Okay, an example. When I was in my first year at Wharton Undergrad, I took a class called Management 100. The concept of the course was (and probably still is) quite novel. I was a member of a group of 12 other freshmen, and as a group we were tasked with completing some kind of major project. One group had to build a playground. Another group had to hold a major fundraising event. Our goal happened to be teaching the basics of economics to sixth graders.


Strange Lessons in Learning How to Sell Well


I’ve never really thought of myself as a salesperson.

I remember when I was younger I interned for GE and they had some career fair at the end of the summer where you met people in all the different “early talent identification” programs. When I got to the sales people, they all just seemed so smooth. I didn’t trust them, and I certainly didn’t want to buy anything from them. I just couldn’t picture myself joining that table over some of the others.

Well, fast forward a few years after I started Omedix and reality struck – I had inadvertently positioned myself as the sole salesperson for our company. Either I sold our product or we didn’t do business; it was that simple. And so I had to start learning how to sell.


When It’s Inconvient for the Company

Recently, I’ve been working on the parental leave policy for Gruntwork. It’s brought up a bunch of interesting questions like how much time should new parents get once a new child arrives? What will primary caregivers receive vs. secondary caregivers? Do we pay their full salary, or a portion of it?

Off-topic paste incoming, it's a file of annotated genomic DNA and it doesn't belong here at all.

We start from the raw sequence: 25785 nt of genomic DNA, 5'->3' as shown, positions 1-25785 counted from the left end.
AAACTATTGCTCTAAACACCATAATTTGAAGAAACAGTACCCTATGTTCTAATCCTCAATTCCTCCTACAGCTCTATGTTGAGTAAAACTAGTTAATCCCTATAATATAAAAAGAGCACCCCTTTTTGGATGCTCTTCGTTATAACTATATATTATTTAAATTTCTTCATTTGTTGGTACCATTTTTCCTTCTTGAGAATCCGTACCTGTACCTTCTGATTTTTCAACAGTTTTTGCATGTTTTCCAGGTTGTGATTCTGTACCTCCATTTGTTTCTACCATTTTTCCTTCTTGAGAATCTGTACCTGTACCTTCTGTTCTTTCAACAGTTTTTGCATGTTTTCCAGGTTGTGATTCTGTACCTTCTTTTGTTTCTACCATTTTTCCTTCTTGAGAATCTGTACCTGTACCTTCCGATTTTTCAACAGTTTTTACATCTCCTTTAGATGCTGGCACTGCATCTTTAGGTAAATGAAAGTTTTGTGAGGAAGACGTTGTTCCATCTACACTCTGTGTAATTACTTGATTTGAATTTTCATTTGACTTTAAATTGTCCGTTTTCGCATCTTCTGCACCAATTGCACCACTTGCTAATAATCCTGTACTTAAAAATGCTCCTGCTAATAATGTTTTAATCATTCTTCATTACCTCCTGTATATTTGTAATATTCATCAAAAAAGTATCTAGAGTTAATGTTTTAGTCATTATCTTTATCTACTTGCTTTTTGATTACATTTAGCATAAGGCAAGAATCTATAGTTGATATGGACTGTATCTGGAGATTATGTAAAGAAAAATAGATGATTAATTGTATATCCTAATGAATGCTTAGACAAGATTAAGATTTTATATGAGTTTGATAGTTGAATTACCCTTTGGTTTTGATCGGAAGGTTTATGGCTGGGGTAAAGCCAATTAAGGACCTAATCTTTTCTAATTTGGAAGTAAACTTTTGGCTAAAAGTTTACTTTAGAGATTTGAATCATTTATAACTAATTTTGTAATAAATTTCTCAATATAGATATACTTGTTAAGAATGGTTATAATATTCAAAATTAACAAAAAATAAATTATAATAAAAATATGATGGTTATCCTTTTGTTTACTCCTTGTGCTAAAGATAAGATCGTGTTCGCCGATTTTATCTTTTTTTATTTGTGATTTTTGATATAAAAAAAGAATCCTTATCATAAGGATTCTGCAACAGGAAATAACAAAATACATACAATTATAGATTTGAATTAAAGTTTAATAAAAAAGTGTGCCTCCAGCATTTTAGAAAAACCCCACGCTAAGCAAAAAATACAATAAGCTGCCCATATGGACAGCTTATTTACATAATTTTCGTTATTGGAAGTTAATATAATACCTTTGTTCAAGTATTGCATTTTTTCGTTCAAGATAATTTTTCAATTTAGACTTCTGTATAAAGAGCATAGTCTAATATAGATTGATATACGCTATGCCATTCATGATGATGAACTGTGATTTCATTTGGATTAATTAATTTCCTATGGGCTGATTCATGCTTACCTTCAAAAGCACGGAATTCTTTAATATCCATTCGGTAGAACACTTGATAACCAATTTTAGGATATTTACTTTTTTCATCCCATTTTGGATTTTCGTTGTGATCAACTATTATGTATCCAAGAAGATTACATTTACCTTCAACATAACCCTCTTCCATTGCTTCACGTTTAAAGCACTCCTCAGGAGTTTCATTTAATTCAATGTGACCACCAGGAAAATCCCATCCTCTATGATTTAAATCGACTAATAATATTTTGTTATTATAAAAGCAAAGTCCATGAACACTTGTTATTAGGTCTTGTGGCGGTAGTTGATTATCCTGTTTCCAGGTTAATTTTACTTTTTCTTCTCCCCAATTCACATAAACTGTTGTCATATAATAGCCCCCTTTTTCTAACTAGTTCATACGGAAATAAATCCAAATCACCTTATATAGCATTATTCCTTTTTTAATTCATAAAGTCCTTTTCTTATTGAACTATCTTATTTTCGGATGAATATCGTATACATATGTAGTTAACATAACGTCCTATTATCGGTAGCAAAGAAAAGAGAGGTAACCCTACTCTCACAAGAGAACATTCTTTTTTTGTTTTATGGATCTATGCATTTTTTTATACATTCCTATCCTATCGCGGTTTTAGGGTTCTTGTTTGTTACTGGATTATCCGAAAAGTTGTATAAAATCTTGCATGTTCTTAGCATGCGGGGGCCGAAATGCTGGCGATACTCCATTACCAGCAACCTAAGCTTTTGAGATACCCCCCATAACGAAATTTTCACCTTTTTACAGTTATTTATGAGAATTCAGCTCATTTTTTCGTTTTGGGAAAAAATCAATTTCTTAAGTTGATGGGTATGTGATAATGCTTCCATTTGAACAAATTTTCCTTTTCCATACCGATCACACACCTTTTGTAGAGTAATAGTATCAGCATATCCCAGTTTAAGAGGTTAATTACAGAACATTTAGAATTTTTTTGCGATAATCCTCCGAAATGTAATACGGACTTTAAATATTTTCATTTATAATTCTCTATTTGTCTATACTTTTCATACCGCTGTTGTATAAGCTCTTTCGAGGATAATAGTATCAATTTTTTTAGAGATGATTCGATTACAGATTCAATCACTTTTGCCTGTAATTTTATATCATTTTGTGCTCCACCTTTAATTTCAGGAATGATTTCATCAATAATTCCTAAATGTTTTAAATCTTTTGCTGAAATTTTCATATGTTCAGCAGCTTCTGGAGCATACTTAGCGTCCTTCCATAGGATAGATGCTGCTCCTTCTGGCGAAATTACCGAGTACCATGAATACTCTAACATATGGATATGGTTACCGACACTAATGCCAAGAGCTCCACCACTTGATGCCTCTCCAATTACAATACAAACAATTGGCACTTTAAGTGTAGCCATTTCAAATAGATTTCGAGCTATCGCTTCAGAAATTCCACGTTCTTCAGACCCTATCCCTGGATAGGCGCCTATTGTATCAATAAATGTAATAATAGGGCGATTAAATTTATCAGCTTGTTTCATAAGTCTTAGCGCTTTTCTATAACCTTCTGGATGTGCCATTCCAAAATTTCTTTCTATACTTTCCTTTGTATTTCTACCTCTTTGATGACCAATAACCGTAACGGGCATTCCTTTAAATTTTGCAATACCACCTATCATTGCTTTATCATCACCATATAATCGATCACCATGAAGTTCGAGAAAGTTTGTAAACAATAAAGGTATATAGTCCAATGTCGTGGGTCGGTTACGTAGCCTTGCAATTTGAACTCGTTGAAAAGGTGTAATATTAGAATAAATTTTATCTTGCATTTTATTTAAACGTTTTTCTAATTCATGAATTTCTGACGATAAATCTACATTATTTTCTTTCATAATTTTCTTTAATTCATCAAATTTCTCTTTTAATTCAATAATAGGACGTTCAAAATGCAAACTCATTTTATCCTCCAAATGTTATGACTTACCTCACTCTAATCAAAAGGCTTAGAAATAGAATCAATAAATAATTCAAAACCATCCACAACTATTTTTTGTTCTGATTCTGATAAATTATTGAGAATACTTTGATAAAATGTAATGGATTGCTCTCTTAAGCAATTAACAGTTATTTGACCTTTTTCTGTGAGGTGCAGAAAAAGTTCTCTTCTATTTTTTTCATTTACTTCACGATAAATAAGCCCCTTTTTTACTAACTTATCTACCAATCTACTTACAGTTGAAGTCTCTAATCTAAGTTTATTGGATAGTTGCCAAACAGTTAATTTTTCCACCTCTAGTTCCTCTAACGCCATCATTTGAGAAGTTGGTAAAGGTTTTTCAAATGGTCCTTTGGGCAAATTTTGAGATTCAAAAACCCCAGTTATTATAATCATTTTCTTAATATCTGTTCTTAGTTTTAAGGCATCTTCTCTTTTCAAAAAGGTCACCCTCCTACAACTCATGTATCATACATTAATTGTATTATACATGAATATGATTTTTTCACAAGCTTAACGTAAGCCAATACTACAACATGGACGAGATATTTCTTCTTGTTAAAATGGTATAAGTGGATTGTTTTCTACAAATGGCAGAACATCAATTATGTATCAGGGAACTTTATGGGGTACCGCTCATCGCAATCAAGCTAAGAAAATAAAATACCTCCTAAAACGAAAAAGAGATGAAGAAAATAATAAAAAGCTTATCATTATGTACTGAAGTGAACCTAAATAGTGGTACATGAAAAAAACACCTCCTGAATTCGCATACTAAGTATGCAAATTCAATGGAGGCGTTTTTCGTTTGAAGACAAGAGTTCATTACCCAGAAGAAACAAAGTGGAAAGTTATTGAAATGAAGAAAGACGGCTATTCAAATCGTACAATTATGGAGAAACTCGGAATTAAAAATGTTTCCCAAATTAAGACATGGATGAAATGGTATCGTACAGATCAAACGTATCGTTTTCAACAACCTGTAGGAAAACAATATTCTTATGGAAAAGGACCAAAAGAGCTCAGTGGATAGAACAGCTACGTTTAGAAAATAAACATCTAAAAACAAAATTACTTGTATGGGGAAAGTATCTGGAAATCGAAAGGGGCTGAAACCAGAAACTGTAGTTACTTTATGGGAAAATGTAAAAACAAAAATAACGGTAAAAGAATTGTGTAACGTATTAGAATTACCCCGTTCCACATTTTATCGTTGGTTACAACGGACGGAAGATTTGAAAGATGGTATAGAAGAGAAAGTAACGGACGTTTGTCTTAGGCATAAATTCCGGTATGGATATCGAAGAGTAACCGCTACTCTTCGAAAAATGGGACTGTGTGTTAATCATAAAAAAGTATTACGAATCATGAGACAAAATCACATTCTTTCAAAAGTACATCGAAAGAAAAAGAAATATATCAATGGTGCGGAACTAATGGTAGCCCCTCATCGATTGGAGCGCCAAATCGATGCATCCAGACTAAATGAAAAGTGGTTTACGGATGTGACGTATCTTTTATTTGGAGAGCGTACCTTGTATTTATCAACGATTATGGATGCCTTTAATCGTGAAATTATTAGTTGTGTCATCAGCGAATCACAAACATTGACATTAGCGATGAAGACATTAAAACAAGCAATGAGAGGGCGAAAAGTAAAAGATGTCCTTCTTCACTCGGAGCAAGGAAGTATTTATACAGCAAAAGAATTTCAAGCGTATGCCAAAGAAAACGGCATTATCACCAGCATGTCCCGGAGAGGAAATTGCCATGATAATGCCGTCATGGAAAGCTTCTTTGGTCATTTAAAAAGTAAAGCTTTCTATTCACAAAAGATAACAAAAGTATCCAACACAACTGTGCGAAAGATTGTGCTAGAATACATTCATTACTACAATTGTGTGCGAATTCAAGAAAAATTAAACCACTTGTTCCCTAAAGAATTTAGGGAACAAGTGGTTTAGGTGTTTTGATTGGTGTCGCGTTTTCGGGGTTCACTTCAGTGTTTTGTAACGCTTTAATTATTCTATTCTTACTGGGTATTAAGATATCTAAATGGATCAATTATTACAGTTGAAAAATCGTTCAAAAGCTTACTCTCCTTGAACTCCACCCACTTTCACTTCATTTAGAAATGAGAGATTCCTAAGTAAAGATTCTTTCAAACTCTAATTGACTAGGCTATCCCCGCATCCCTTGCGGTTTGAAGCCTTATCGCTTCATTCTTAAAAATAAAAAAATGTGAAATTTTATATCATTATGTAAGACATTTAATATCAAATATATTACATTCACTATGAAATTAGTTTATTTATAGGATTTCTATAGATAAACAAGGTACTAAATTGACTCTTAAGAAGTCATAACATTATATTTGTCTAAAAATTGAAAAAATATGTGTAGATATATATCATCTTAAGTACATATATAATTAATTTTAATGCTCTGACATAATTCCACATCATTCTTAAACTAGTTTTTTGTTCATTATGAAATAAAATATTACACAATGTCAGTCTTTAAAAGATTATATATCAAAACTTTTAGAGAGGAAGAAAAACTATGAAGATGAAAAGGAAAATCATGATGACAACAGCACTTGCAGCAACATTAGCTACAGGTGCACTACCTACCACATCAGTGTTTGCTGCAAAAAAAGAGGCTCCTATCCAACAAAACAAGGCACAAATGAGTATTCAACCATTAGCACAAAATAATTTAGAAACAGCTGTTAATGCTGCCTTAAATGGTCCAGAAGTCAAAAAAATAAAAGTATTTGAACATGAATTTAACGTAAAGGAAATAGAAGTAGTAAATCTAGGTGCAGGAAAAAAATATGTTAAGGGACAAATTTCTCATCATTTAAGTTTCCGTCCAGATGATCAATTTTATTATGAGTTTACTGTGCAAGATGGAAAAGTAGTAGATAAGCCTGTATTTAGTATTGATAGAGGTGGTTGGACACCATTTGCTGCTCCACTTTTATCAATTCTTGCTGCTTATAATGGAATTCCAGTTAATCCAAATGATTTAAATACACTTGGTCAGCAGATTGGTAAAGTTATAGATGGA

Gruntwork is a distributed team, with about half of us in the USA and the other half in Europe or Africa, so it’s also been an education in how all the different countries of the world handle parental leave. Did you know that in Germany you can legally take up to 3 years of fully paid parental leave for each child, with your full salary paid by the government? That’s quite a contrast with the USA’s “we only guarantee you’ll have a job when you come back” approach!

In an ideal world, our policy would actually offer something like 3 years fully paid leave, but the reality is that, as a team of 12 people, losing 1 person for 3 years and paying them their full salary just isn’t tenable for us. So we have to constrain. And that’s when you start to enter a world where you make trade offs between how “convenient” a policy is for the business and how well that policy reflects your values.

The truth is that any parental leave is “inconvenient” to the company. In our case, losing one person for 12 weeks means ~10% of our entire team is out for an entire quarter. Their salary will continue to be paid, and it’s just a short enough amount of time that it probably doesn’t make sense to hire someone in their place.

And then there’s the reality of cash positions. We only have so much cash in the bank. If too many people are out on parental leave at the same time and we’re spending their salaries but not able to generate revenue from the typical work they do, then an overly generous parental leave policy has the potential to serve the new parents among us at the expense of the other families who work in the company.

It became clear to me that the most “convenient” thing for a business is to discourage people from having kids altogether by offering a minimal parental leave policy. An approach like that is clearly offensive.

…community kitchen containers